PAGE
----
Container Ship "OLIGARCHS" Ask for troubles with high profits

Container Ship “OLIGARCHS” Ask for troubles with high profits

Container Ship "OLIGARCHS" Ask for troubles with high profits

Last updated on February 26th, 2022 at 01:25 pm

It has been quite evident that 2020 brought wrath upon everyone. Pandemic affected all the sectors severely, and shipping business is one of them. Delayed deliveries, increased fares, disruptive transportation, unsatisfied customers and whatnot, the cargo industry has suffered these consequences.
Even though the pandemic still exists, many businesses have taken a leap. So it should come as no shock that Maersk made a massive profit in 2021. It bags the number one position in maintaining a steady profit flow throughout last year. It did suffer the consequences like everyone else in 2020 but did not let it continue in the next year. Maersk even makes plans for a robust 2022 with similar kinds of profits.

Martin Kaspar, head of corporate development at German pipe maker Frankische Rohrwerke Gebr Kirchner, has a contrary view regarding the profits made by the shipping companies.
Writing in Investment Monitor, he said, “these all-time high earnings will contribute to the demise of what he called an ‘oligarchy’ of shipowners.”
According to him, these profits have a temporary thrill to them.
The logistical problems, product shortage and delivery issues caused due to pandemic in 2020 have been made up in the form of rushed deliveries and expedited prices in 2021. These have led to more gains, yet Kasper points out that this will lead to future resentment among the shipping companies.

In other news Maersk gains the largest- ever profit by a shipping company

“There is nothing wrong with earning a decent return on invested capital, especially as these companies and their shareholders are also shouldering a risk. But the excessive profits of the shipping industry these days have little to do with hard work and taking risks,” Kasper wrote.
He presumes that an unaccustomed concentration in the market due to mergers and acquisitions has been a problem for shippers.
Hapag-Lloyd bought United Arab Shipping Co, Maersk acquired Hamburg Sud, and Cosco swallowed Orient Overseas Container Line. At the same time, the big three Japanese owners pooled their box ships in the Ocean Network Express venture. The remaining companies operate in three large alliances that own more than 80% of market shares.

“We have arrived in an oligopolistic market, with all the outcomes one might expect,” Kasper said.
It has become a ruthless venture for acquiring more and more.

“With these shipping companies ruthlessly squeezing supply chains, and demand for shipping capacity being what it is, there is little chance that freight rates will come down significantly over the next year,” he further argued.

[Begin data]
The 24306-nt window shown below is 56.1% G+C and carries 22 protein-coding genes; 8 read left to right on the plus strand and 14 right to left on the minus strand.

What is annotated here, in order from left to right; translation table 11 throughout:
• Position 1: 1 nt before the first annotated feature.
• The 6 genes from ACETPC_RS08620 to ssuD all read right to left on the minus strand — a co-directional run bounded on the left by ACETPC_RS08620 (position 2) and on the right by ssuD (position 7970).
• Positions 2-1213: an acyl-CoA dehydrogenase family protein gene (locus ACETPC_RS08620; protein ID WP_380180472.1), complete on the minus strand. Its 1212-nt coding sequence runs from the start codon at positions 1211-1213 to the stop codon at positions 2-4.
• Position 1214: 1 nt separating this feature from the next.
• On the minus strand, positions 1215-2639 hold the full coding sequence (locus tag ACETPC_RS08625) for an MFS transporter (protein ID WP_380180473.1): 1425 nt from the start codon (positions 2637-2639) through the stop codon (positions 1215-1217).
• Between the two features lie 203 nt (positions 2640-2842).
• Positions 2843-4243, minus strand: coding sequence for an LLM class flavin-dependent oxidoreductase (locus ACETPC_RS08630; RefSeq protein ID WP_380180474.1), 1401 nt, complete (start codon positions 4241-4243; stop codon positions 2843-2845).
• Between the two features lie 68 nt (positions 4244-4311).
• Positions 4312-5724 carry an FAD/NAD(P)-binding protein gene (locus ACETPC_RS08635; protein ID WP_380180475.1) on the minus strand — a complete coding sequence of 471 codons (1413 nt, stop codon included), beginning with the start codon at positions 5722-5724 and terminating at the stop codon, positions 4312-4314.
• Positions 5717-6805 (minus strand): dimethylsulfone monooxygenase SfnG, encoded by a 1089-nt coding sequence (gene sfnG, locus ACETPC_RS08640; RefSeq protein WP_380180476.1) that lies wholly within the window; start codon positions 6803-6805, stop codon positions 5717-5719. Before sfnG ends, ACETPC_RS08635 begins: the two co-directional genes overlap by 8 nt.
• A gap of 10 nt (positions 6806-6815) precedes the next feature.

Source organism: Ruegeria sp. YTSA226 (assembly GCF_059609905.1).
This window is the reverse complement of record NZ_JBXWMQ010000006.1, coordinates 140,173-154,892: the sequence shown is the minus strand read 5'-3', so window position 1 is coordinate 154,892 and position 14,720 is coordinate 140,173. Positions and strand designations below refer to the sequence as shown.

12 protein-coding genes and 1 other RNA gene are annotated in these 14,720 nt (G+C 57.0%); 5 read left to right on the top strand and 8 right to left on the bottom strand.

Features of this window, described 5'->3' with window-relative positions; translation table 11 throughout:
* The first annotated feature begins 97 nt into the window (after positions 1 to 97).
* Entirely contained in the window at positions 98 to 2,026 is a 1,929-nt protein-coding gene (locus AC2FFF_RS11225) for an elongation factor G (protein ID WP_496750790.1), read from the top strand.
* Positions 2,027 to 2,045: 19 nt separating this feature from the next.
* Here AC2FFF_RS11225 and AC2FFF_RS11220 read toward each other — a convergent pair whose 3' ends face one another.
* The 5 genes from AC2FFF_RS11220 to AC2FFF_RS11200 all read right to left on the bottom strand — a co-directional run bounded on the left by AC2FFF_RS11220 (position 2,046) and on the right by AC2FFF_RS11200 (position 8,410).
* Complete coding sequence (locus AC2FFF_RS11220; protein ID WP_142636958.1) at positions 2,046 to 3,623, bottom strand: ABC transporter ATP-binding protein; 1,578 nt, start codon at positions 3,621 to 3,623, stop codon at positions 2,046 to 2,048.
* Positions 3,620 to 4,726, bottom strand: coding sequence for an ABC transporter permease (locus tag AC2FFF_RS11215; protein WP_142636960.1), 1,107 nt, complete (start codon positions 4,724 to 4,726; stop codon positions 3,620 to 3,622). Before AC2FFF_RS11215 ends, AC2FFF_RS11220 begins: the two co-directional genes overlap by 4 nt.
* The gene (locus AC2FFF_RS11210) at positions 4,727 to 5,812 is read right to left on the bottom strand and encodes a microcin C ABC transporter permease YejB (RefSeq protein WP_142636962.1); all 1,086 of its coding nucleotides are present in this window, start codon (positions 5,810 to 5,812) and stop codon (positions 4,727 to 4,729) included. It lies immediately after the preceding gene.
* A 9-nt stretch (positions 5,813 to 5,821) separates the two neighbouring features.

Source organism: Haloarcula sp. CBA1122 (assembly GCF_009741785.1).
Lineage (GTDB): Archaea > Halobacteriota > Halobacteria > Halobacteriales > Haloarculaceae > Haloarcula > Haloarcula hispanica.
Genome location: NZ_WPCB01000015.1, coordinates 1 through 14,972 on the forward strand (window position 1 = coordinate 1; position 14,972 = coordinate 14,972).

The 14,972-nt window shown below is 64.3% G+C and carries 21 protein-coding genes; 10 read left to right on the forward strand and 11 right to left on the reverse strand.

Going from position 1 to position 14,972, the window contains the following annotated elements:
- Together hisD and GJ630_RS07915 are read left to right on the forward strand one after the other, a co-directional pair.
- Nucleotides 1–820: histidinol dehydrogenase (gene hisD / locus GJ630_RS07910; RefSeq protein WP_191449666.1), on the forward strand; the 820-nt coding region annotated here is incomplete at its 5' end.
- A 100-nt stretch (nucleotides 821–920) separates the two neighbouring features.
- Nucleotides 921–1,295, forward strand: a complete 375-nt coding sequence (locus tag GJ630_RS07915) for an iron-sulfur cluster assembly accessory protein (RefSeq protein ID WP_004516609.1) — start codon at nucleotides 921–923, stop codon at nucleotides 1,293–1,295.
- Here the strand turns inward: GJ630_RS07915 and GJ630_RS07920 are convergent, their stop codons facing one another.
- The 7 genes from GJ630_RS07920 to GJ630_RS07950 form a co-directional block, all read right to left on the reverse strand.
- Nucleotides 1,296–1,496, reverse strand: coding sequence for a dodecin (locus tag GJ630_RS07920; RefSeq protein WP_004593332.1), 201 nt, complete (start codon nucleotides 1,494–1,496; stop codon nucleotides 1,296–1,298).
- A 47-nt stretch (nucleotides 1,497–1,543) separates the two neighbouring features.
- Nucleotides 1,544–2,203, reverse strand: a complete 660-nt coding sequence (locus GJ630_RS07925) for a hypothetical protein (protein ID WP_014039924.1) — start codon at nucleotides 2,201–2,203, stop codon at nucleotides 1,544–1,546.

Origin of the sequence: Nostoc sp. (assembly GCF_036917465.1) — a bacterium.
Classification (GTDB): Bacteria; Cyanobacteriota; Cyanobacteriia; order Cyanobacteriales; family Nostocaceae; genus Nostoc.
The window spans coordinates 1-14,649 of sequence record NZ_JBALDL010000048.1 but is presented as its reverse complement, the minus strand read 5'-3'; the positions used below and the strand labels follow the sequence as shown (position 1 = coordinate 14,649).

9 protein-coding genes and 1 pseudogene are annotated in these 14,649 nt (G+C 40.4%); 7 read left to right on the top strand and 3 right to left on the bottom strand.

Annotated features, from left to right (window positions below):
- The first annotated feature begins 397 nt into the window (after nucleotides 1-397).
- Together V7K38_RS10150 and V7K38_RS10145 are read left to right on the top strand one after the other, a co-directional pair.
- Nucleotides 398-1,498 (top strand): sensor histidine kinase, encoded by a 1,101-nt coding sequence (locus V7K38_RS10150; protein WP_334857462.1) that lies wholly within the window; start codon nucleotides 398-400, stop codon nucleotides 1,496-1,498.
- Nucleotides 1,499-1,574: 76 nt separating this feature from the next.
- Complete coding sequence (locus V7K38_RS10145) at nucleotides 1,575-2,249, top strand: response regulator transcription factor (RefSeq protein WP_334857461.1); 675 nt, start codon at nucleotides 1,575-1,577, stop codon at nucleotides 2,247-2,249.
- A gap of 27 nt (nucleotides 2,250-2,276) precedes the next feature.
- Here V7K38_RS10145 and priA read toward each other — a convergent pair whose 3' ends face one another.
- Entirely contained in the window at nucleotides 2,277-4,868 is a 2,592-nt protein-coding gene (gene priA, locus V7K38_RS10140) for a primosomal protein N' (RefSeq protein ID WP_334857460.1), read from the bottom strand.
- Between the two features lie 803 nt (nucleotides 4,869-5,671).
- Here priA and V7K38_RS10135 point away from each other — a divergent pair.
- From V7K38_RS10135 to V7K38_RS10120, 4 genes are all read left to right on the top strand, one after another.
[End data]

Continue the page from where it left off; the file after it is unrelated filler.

The end-user costs will continue to be higher, eventually leading to further inflation. Moreover, this avarice would affect the global economy, costing people their jobs and livelihood.
These mega-companies have neglected the consequences and wish to boom their businesses and fill their pockets at last.
Kasper further addressed the issue by saying, “While it is arguably difficult to address such behavioural patterns, given that shipping companies are famous for playing countries off against one another, flagging their ships wherever they get the best deal, the situation has become too grave to be ignored any longer,”

The actions have to be taken, and that too severely. The regulators need to restrict such behaviours and address the exemptions for competitive alliances.
It is more like the sea at play where a bigger fish devours the little ones. Shipping companies have so much to gain these days that they hardly think about the world and the consequences it faces due to their actions.
It is believed that fewer goods would be imported to Asia now, thus making sure that the concerned goods are manufactured nearby. It would save the freight costs and also the ruthless competition among the shipping companies.

Then there are always the challenges related to environmental issues. For example, the shipping industry tries to be ‘green’ but hardly does anything before having to follow the concerned regulations.

Such behaviours would eventually drag them deep down in the mud. It could brutally affect not only their stances but the world too.

Kasper concluded by saying, “When shipping companies come calling for bailouts and financial help on account of higher costs to ‘green their industry’ or cope with collapsing demand, governments would be well advised to remember [their] conduct in 2020 and 2021,”.

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